No need to retire when business becomes a hobby
Business Partners … [offered] to partner with them in buying the centre… When Frikkie heard that the basis for the partnership was 50-50, he jumped at the chance. It was an opportunity for the De Klerks to eliminate one of the major risks of renting a site-dependent service workshop…
Frikkie de Klerk
After building up and selling a chain of cell-phone stores in Cape Town, Frikkie de Klerk spent seven months at home in retirement. He nearly went mad. “I would drive out to the shops to go buy a Coke, just to get out and do something. An hour later I’d go again,” says the 72-year-old serial entrepreneur. “I saw that if I kept on doing this, something was going to happen, and it wouldn’t be good.”
Eventually, Frikkie made peace with the fact that he simply needed to be involved in a business – it is both his hobby and his reason for getting up in the mornings. Today, Frikkie runs a thriving Supa Quick fitment workshop in Brackenfell with his son Abrie and has recently bought the centre in which the business is situated.
Strangely for such a compulsive entrepreneur, Frikkie started out rather late in life as a business owner when he retired from corporate life at the age of 55. But the colourful nature of his corporate career probably explains why he did not get out earlier. He cut his teeth as a young finance man in the rapidly growing empire of renowned South African tobacco entrepreneur Anton Rupert. In the first ten years of his married life, he says, they stayed in nine houses as they relocated from town to town and even country to country to help start up, turn around or run a wide-ranging series of ventures.
Later he ventured into corporate agriculture and ended up as CEO of a meat company, but he always yearned to run his own business. In 1997, when the tedium of a weekly commute between Johannesburg and Cape Town caught up with him, he stepped out of the corporate world and bought a small chain of electronic games shops in Cape Town.
At the time a great cellphone boom was sweeping South Africa, and Frikkie soon found himself the owner of a string of MTN shops – the largest chain in the Western Cape. The games shops, which Frikkie says he never really had a feeling for, were either sold or converted to cell-phone shops. It was when he sold his chain of MTN shops that Frikkie had his brief experiment with retirement.
Fortunately, Frikkie spotted the Supa Quick opportunity and convinced his son Abrie to join him in the venture. They started off with two Supa Quick outlets, but sold one which was not growing as quickly as they wanted it to, and concentrated their efforts on the branch in Brackenfell.
In many ways it is an ideal partnership. Abrie has a marketing background and Frikkie takes care of the finances. Abrie’s youthful energy goes into the day-to-day running of the business, allowing Frikkie a more flexible routine, and the time to stand back and take a strategic view of the business.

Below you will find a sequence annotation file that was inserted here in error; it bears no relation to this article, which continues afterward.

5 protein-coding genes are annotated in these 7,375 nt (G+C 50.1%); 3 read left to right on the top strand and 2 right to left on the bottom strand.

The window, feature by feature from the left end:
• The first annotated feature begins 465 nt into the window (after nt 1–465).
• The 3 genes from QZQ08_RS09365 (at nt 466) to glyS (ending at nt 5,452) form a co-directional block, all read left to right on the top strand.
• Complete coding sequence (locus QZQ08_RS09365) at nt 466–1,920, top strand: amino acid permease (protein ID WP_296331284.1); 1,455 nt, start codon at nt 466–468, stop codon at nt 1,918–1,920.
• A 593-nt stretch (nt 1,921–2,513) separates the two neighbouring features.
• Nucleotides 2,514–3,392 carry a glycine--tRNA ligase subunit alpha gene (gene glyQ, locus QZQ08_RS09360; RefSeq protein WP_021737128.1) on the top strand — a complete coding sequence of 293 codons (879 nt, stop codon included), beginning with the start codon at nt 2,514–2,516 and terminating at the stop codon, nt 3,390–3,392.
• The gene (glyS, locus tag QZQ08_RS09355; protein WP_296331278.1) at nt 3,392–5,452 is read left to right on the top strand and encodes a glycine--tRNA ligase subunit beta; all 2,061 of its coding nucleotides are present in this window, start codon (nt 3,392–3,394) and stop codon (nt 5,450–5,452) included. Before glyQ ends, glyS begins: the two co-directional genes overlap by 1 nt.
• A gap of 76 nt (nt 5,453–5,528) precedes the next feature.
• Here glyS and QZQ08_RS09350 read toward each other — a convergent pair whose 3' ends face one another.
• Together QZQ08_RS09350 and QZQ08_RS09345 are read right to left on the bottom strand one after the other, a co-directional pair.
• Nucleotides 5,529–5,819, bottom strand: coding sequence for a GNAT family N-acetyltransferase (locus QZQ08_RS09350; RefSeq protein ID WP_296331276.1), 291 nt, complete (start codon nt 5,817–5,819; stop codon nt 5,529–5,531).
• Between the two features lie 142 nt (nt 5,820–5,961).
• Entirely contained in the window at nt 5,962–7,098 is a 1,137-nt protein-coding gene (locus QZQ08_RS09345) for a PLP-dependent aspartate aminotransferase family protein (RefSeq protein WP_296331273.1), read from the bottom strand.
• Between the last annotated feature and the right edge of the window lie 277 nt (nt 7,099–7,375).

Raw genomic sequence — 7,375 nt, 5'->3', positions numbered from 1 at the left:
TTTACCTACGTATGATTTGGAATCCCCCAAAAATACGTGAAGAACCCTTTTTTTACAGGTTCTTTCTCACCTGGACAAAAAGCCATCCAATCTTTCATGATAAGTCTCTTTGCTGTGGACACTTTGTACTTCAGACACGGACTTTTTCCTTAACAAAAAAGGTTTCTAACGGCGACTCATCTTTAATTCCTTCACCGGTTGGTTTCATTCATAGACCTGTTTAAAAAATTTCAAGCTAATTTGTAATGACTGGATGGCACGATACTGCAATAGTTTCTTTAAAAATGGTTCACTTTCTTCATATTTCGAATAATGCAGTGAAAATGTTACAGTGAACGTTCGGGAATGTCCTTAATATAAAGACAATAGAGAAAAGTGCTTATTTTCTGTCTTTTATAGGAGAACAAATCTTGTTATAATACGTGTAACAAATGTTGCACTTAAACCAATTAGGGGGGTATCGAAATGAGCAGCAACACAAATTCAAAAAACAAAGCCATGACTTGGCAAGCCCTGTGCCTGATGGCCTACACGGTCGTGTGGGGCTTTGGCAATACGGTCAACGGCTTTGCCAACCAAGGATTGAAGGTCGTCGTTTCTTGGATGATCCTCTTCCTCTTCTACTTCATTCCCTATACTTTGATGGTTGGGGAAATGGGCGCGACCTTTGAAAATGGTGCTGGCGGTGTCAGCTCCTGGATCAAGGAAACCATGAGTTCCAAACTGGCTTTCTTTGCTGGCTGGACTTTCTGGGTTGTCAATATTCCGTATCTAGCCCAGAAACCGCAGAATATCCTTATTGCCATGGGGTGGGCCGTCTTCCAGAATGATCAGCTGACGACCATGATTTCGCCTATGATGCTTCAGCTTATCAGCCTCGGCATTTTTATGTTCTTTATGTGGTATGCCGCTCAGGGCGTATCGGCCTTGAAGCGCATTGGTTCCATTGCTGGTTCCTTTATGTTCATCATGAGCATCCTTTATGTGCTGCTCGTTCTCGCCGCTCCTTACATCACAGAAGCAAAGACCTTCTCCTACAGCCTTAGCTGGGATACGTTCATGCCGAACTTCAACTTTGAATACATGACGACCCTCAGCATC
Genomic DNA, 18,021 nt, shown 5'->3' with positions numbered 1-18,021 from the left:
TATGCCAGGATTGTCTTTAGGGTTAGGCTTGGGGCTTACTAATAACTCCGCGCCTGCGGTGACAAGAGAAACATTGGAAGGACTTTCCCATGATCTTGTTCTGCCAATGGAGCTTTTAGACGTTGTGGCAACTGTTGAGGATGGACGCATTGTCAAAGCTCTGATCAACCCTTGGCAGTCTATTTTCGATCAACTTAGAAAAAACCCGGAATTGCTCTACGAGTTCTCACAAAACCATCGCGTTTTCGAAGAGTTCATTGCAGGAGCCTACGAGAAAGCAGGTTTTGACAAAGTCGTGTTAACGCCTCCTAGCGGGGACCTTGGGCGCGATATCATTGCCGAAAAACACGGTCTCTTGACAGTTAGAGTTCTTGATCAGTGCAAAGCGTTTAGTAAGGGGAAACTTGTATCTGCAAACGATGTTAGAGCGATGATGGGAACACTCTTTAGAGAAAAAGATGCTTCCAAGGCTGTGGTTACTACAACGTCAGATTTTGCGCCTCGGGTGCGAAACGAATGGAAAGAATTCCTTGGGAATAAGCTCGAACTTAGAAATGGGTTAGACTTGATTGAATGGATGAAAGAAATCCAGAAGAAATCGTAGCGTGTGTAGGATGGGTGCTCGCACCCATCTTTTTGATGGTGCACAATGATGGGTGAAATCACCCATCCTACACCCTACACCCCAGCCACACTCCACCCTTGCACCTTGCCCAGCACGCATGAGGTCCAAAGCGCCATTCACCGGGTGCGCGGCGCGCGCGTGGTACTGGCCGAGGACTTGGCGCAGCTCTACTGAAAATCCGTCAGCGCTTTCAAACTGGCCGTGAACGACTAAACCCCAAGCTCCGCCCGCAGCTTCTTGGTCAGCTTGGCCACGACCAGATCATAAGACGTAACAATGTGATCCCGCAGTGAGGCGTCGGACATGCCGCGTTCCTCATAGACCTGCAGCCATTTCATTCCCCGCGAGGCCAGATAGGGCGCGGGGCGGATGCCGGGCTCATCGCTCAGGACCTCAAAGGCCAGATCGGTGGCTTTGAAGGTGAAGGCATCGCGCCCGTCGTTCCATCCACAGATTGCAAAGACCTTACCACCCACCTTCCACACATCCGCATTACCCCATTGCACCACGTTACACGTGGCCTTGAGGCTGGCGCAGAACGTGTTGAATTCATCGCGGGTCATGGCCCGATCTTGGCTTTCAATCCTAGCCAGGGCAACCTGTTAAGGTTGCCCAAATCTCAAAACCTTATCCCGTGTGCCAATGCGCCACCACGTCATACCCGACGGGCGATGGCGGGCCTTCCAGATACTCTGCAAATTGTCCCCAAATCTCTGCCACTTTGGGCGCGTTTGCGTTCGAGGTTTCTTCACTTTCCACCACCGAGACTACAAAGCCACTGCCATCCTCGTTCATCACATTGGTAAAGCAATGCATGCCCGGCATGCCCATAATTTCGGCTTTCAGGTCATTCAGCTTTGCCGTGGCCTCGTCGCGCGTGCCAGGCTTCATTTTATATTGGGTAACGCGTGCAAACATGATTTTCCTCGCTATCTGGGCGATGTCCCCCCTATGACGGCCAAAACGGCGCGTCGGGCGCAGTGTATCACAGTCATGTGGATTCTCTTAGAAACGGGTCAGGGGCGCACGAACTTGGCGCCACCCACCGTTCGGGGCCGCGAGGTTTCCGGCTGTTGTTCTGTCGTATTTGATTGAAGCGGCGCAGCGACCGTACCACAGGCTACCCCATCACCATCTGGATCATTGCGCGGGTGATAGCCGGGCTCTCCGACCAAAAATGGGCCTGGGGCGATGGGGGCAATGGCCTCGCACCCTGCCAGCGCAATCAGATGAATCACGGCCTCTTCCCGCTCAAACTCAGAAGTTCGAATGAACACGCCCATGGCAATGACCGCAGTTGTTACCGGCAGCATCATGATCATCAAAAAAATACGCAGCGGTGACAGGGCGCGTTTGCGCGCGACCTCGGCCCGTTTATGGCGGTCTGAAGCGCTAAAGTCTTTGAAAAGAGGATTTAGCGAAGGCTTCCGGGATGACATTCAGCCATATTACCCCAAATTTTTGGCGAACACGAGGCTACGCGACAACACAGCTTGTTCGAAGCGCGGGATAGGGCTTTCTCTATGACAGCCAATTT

Small wonder then that the father-and-son team has managed to treble the turnover of the fitment centre since they took it over in 2002, despite no fewer than six opposition workshops opening in the immediate vicinity, some of which have closed down since. Frikkie’s philosophy is to concentrate on the efficiency and good service of their own business instead of spending time and energy on what the opposition is doing.
Another excellent partnership that formed was between the De Klerks’ family trust and Business Partners, South Africa’s leading small-business finance house which invests heavily in business property.
Business Partners approached Frikkie with an offer to partner with them in buying the centre in which the Brackenfell Supa Quick was situated. When Frikkie heard that the basis for the partnership was 50-50, he jumped at the chance. It was an opportunity for the De Klerks to eliminate one of the major risks of renting a site-dependent service workshop – being at the mercy of the landlord when the lease comes up for renewal. By co-owning their premises, the future of the business is secured in perpetuity.
Other advantages of ownership for the De Klerks include a say in the shaping of and strategic decision-making over their trade environment, and of course the investment benefit of owning the property. Business Partners, with its deep knowledge and experience of the property industry, manages the centre, but makes no changes without consulting the De Klerks.
The benefit for Business Partners in co-ownership is that the anchor tenant, who has intimate knowledge of the area and a constant presence at the centre, has a vested interest in making it thrive.
And thrive it did. Since they bought it with Business Partners in 2010, the centre’s seven units had been 100% fully occupied without exception. With the future of the Supa Quick secure, this may be a good time for Frikkie to retire and explore other hobbies. But as always, he is looking out for the next business opportunity.
Business Partners Limited co-invests in properties and offers up to 100% commercial property loans. For more details email firstname.lastname@example.org. Terms & Conditions apply.